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The Other Side of the Felt, Vol. 2: No Disclosure

The Other Side of the Felt, Vol. 2: No Disclosure 0001

Tournament Directors Association Rule #12 reads:

No Disclosure / No Advice / One Player to a Hand

Players are obligated to protect the other players in the tournament at all times. Therefore, players, whether in the hand or not, may not:
1. Disclose contents of live or folded hands
2. Advise or criticize play before the action is complete
3. Read a hand that hasn't been tabled
The one-player-to-a-hand rule will be enforced.

One of the hottest rules debates in poker today between top players and tournament directors has been, "Should players have the right to talk about or even show their hands during play?"

I say, unequivocally, "NO!"

In my opinion Jamie Gold set poker back a year with his blatant display of rules infractions on his way to the 2006 WSOP Main Event title. When I saw him talking about his hands and getting away with it I wanted to puke. I still say that if I was tournament director in 2006, Jamie Gold never would have won because he would have been penalized for his behavior and stopped, but then a lot of the high-stakes players would have been mad at me for sure. The famous "Top Top" hand was clearly against the rules and even Norman Chad realized it and made a comment. The floorman announcing the table should have penalized him. To refresh your memory, or in case you haven't seen it, here is the hand.

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I understand that chatter at the table makes the game more fun, interesting, and better for TV. However, there are a few reasons it is inappropriate in a poker tournament:

1. You are not really heads up until there are two players left in the tournament and your action in a hand affects everyone's equity;

2. Can you imagine the stalling that would take place if every player had the opportunity to talk about their hands? Tournament structures would be damaged even further by players Hollywooding in this manner;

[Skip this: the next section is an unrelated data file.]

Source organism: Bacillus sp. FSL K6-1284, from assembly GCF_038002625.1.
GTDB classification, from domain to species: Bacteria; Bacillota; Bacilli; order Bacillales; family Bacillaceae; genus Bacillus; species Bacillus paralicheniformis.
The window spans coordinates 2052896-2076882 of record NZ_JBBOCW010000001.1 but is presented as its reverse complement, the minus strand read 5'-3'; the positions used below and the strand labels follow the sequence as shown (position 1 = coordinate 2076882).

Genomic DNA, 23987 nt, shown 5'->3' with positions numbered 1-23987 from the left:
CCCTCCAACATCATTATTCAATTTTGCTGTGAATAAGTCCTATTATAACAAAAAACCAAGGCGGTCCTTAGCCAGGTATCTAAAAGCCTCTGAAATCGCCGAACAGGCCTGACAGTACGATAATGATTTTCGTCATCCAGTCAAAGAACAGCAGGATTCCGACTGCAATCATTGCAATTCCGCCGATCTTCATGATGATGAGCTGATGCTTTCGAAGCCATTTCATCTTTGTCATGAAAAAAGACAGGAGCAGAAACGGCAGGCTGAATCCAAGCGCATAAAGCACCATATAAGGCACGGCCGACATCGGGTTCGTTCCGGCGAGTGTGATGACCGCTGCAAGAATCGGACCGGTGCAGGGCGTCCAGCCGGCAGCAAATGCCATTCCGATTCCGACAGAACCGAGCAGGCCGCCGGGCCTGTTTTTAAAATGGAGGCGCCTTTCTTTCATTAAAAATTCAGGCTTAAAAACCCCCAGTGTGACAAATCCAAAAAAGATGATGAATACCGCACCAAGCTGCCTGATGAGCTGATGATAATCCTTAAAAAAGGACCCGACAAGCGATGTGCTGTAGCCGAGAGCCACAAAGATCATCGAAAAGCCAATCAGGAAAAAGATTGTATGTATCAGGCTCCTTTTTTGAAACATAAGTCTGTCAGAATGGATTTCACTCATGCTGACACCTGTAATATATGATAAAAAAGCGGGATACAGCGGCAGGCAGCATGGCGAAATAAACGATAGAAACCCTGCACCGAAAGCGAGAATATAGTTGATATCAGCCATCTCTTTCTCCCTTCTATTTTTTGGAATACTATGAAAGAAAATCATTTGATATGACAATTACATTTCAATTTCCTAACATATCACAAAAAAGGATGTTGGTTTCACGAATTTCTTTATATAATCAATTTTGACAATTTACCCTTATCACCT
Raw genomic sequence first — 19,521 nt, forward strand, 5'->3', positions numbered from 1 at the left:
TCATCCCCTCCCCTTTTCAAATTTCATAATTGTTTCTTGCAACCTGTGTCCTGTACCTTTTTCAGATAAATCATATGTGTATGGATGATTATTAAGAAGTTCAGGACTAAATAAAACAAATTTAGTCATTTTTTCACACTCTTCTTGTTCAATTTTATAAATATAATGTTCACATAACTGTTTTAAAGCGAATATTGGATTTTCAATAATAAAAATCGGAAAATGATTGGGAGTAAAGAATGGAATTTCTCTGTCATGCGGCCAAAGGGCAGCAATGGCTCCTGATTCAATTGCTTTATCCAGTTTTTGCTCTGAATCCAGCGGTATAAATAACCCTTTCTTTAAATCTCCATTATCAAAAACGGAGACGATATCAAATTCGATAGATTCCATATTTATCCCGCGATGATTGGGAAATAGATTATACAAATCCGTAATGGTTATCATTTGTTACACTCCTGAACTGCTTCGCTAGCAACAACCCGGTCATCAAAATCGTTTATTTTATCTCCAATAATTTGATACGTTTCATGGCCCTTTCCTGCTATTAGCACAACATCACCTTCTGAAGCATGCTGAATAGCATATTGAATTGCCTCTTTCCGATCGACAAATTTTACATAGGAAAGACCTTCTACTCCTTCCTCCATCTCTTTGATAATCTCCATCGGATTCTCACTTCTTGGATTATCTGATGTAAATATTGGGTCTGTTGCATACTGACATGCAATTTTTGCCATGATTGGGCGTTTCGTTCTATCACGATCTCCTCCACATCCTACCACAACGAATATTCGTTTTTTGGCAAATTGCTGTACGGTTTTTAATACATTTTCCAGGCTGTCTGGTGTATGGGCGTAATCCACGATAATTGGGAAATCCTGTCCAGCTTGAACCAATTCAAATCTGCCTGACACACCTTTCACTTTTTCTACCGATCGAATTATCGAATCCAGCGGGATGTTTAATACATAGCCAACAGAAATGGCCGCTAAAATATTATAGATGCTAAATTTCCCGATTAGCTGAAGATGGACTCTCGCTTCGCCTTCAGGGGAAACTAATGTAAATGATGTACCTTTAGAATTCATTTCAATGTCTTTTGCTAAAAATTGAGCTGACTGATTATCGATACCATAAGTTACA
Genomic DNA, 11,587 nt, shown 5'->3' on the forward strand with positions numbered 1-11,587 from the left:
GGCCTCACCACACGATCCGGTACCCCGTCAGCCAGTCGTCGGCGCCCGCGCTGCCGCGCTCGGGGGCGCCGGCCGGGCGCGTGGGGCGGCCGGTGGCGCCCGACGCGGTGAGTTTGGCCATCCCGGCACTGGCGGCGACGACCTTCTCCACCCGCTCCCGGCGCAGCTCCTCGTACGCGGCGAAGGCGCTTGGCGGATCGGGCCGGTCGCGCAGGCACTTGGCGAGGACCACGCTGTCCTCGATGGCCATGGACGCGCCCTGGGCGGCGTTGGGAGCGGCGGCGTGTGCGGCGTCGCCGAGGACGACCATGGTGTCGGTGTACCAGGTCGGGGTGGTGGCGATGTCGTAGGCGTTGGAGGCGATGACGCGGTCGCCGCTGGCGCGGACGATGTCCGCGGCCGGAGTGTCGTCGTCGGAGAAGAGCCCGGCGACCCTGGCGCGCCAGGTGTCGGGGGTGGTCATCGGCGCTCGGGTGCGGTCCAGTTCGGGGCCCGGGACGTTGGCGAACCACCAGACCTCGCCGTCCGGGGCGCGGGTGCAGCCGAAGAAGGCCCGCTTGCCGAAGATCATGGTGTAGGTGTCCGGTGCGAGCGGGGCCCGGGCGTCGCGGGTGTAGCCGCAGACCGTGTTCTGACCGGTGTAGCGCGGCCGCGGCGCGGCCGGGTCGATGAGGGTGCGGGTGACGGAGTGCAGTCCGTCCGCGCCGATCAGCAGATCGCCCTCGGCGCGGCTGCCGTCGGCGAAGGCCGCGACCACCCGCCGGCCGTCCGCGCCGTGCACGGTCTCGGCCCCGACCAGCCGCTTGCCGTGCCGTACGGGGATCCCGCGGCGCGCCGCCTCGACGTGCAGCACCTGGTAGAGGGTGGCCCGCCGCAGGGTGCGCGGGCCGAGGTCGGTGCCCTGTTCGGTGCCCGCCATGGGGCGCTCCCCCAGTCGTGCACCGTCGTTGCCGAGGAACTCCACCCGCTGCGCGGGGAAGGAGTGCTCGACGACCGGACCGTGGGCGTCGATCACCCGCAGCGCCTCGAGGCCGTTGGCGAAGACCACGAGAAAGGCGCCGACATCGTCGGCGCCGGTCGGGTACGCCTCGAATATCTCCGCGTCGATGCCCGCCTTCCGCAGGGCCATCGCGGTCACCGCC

3. The grey lines of soft play are difficult enough to regulate. Allowing players to show and discuss hands would make it impossible;

4. It could stifle action. Suppose you had pocket aces and the flop came three spades but you had no spade, you may want to turn your cards face up so the other player would not call. Also, suppose a player could not beat the one card shown?

Daniel Negreanu has made the statement both on "High Stakes Poker" and on his blog that he should be allowed to talk about his hands and that tournament directors are ruining the game with their rules. Of course, "High Stakes Poker" is a live game and that is completely different than a tournament. It was in a hand against Sam Farha that Daniel showed a 10 on a 9-9-2 flop; some chatter continued and Sam Farha folded the best hand — great for TV, right? Unfortunately, most hands in a tournament are not televised and there is far too much room for interpretation in that situation. I really think Daniel was confused when he made those statements and was comparing a made-for-TV live game to tournament poker.

Phil Hellmuth and I had an impromptu public debate about this very subject in Aruba last year, and it was a little embarrassing when he started shouting at me in a room full of over 100 online qualifiers and pros. It was not the right place to have this argument but I am sure the players were happy to see Phil taken down a level or two. We discussed it further later that day, and not only are we still friends, he seems to understand my points on the issue, though he does not like it as he feels it eliminates one of his valuable intimidation skills.

Another situation of disclosure that I did penalize Antonio Esfandiari for happened at the 2006 World Poker Tour at Bay 101. Antonio was all in, but there were still two other players in the pot. In typical Antonio fashion, he stood on his chair, and as the flop came down A-J-10 he leapt down and started hugging his adoring fans. I was there and when the hand was shown, Antonio had exactly what I and everyone else in the room thought he had, which was K-Q. The problem is that his actions disclosed his hand and caused the other two players in the pot to check it down when they knew they could not win the main pot. I immediately put him on a penalty, and he listened to the explanation and accepted his punishment.

I do understand the reasons why some players would prefer to be able to disclose their hands and show cards, but I believe in my heart that the no-disclosure rule is what is best for poker. The positives outweigh the negatives.

See you at the final table!


Matt Savage is one of the world's most recognized poker tournament directors, and has been involved with over 350 televised events including the World Series of Poker, World Poker Tour, and many others. Matt is a founder of the Tournament Directors Association, the first inductee into the Poker Managers Hall of Fame, and actor in the movie Lucky You. If you have questions about any rulings please send them to or check out Matt's website at

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